What price, race?
Salon.com Life | Was he black or white? -googled because otherwise you have to jump through Salon.com’s hoops.
Cecelie S. Berry wrote an interesting piece from a slice of pie in her day. She came across an ideal in the coming generation:
Even as the conversation unfolded, I knew that it would change us. It was a turning point in the compass of our relationship: a black mother and her children having careless fun, and then the issue of race spins us clockwise or counter — I’m still not sure which. That night, I stumbled upon the mores of a new generation that believed — they didn’t just say it, they believed — that race didn’t matter. My children’s utter faith in this impressed me. They exhibited unwavering conviction and — warming to a mother’s heart, if contrary to my will — they were fierce allies, utterly united. They fought me (me!) for an ideal world where they were ultimately human, and race was simply not worth mentioning. I had discovered the vast new territory of their idealism, as unspoiled and fertile as the Americas must have been to explorers of yore.
I have seen this, as well, I just didn’t think much of it, from my white ‘it is good to be unbiased’ perspective. It didn’t hit me in my culture comfort zone.
I wonder what will be the long range outcome of this? Have we taken things too far in our idealistic homogenization? It seems a pity to lose the sense of individual flavor in culture and heritage, histories and celebrations of who we are.
“Sam, ever loyal to his mother, gave in. “He was black.”
That’s what I thought.”
But it doesn’t make it go away to idealize it away. As men and women we have our distinctive differences, As races, as cultures, we have things that identify us…not for comparison purposes, but for the varied beauty that is life.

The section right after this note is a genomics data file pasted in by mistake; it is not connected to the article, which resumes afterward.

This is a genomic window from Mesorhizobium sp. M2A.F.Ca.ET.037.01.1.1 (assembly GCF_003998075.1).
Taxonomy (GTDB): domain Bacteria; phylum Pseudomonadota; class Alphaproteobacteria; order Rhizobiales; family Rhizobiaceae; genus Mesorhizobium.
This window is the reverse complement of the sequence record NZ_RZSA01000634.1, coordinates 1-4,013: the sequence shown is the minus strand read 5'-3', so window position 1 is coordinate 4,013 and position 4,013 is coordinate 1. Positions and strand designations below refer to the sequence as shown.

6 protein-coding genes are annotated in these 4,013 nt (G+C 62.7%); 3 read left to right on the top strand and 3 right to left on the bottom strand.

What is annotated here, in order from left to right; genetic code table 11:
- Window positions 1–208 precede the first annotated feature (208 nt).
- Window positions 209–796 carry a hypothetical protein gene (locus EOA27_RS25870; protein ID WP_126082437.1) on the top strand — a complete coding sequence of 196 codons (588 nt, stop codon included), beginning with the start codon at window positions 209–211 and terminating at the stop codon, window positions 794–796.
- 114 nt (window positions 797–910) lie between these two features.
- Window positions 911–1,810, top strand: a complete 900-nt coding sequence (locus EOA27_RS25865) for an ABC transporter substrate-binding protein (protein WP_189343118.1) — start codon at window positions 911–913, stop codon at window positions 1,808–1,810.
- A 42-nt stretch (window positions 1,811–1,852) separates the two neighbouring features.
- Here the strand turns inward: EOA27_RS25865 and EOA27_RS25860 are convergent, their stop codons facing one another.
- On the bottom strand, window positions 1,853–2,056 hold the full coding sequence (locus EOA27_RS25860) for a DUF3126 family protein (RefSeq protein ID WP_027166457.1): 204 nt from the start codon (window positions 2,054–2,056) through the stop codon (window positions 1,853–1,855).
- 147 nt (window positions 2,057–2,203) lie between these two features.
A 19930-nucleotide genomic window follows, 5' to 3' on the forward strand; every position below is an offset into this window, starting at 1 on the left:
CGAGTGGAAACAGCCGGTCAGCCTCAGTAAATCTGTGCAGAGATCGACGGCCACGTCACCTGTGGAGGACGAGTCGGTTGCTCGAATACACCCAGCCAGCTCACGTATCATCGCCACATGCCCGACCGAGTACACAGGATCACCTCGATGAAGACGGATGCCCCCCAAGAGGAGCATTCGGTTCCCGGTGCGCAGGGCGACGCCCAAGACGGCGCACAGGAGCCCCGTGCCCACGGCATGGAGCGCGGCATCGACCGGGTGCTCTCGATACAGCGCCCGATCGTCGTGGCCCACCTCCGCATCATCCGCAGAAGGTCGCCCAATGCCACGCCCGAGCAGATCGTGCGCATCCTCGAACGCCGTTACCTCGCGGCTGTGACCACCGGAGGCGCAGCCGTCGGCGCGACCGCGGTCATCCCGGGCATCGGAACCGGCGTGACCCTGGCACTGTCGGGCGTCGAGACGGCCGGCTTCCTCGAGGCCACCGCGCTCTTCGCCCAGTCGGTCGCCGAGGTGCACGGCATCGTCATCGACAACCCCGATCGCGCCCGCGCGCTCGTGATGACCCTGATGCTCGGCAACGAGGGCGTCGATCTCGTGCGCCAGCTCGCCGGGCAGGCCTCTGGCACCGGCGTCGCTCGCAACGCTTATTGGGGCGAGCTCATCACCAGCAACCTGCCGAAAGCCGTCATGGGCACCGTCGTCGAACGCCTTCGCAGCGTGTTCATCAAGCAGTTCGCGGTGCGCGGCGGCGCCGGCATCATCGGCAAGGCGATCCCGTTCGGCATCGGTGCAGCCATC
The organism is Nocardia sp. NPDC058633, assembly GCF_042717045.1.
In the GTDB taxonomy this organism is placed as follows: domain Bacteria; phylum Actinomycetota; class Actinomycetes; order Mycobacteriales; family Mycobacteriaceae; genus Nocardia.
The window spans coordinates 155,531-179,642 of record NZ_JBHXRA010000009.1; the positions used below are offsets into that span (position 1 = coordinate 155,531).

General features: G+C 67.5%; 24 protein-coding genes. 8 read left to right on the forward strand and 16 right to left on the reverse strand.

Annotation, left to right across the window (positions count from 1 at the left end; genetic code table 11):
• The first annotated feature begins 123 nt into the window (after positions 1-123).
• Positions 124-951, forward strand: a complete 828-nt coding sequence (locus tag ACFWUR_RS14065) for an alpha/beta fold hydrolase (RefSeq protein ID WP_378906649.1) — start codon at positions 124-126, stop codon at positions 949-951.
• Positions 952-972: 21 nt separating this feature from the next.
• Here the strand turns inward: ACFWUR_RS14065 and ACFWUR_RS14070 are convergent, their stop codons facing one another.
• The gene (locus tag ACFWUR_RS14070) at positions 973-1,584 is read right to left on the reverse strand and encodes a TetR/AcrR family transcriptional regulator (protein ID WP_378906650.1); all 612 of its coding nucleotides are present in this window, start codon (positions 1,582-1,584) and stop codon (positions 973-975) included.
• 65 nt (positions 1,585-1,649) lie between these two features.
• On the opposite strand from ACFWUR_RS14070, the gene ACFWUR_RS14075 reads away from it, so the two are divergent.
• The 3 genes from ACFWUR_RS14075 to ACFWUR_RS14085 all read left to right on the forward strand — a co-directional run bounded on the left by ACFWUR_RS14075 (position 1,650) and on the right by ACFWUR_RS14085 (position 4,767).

But maybe wiping the slate lean rids us of the filters that distorted the true picture.
“Our speech, dress, interests are expected to conform to the topography of “blackness” as we know it.”
Maybe it gives us a chance to see with new eyes of discovery and move toward improving ourselves- apart from being judges as worthy or unworthy by others.
Interesting to note….
2 thoughts on “Does race matter anymore?”
I disagree with people who say that God is colorblind. He can see very well that we are different colors and how that affects our lives. Whether the color differences started at the Tower of Babel or just the language changed, we’re different. This isn’t to be either feared or revered, merely acknowledged in daily life.
Nowadays you can barely acknowledge color among conservatives/some pastors without them screamin either racism or multiculturalism, even when you’re just recognizing someone’s physical heritage.
It’s a huge roadblock.
You are so right. I think we should appreciate and celebrate the distinctives. In Revelation it talks of all tribes and nations and I always imagined that as a procession of praise -each one with their unique expression of dance and language and music.
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